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Joke Opdenacker, Christophe Delecluse, and Filip Boen

The objectives of this study were (1) to evaluate the long-term effects of a lifestyle physical activity intervention (n = 60) and a structured exercise intervention (n = 60) on physical self-perceptions and self-esteem in older adults compared with a control group (n = 66), and (2) to test the longitudinal fit of the exercise and self-esteem model (EXSEM). Immediately after the 11-month interventions, the lifestyle group showed significant improvements in self-perceived physical condition, sport competence, body attractiveness, and physical self-worth. In the structured group, significant effects were found on physical condition and sport competence. One year later, the lifestyle program had significant effects on body attractiveness and global self-esteem, while the structured group showed significant improvements in physical condition, sport competence, and body attractiveness. Path analyses revealed a good fit for the EXSEM across the 2-year period.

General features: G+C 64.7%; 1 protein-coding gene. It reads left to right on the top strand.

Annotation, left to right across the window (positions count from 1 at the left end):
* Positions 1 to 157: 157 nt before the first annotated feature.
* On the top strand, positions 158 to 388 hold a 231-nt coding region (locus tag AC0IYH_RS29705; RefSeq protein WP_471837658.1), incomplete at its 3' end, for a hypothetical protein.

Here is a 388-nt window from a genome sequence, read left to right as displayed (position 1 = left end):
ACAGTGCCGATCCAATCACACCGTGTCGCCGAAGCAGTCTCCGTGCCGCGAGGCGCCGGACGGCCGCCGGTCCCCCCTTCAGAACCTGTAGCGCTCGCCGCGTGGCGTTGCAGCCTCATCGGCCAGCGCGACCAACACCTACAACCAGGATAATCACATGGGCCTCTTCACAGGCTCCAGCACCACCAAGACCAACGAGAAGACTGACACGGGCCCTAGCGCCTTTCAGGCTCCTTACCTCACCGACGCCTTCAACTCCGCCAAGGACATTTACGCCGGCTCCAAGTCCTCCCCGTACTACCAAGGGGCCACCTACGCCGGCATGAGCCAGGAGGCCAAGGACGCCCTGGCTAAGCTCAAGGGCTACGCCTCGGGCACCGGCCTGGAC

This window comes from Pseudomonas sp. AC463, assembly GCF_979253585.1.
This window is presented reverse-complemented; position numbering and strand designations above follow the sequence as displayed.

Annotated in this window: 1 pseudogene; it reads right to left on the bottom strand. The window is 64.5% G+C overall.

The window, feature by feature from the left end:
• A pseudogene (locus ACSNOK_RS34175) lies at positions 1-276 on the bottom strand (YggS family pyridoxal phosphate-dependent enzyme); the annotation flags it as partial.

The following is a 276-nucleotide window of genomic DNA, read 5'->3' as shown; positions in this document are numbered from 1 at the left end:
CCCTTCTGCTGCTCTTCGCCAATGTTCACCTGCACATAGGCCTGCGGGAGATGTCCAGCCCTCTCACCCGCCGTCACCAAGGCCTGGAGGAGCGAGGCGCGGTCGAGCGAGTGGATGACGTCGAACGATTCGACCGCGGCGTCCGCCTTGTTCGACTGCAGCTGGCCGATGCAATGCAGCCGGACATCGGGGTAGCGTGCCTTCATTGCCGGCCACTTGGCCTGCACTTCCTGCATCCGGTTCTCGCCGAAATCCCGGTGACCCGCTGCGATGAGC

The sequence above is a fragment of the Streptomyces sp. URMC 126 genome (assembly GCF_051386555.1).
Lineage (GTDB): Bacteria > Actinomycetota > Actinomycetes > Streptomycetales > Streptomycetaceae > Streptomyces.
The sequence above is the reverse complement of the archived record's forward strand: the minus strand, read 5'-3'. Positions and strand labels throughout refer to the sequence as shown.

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Diane M. Wiese-Bjornstal, Andrew C. White, Hayley C. Russell, and Aynsley M. Smith

The psychology of sport concussions consists of psychological, psychiatric, and psychosocial factors that contribute to sport concussion risks, consequences, and outcomes. The purpose of this paper is to present a sport concussion-adapted version of the integrated model of psychological response to sport injury and rehabilitation (Wiese-Bjornstal, Smith, Shaffer, & Morrey, 1998) as a framework for understanding the roles of psychological, psychiatric, and psychosocial factors in sport concussions. Elements of this model include preinjury psychological risk factors, postinjury psychological response and rehabilitation processes, and postinjury psychological care components. Mapped onto each element of this model are findings from the research literature through a narrative review process. An important caveat is that the subjective nature of concussion diagnoses presents limitations in these findings. Future research should examine psychological contributors to concussion risk, influences of physical factors on psychological symptoms and responses, and efficacy of psychological treatments utilizing theory-driven approaches.

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Kenneth R. Fox, Charles B. Corbin, and William H. Couldry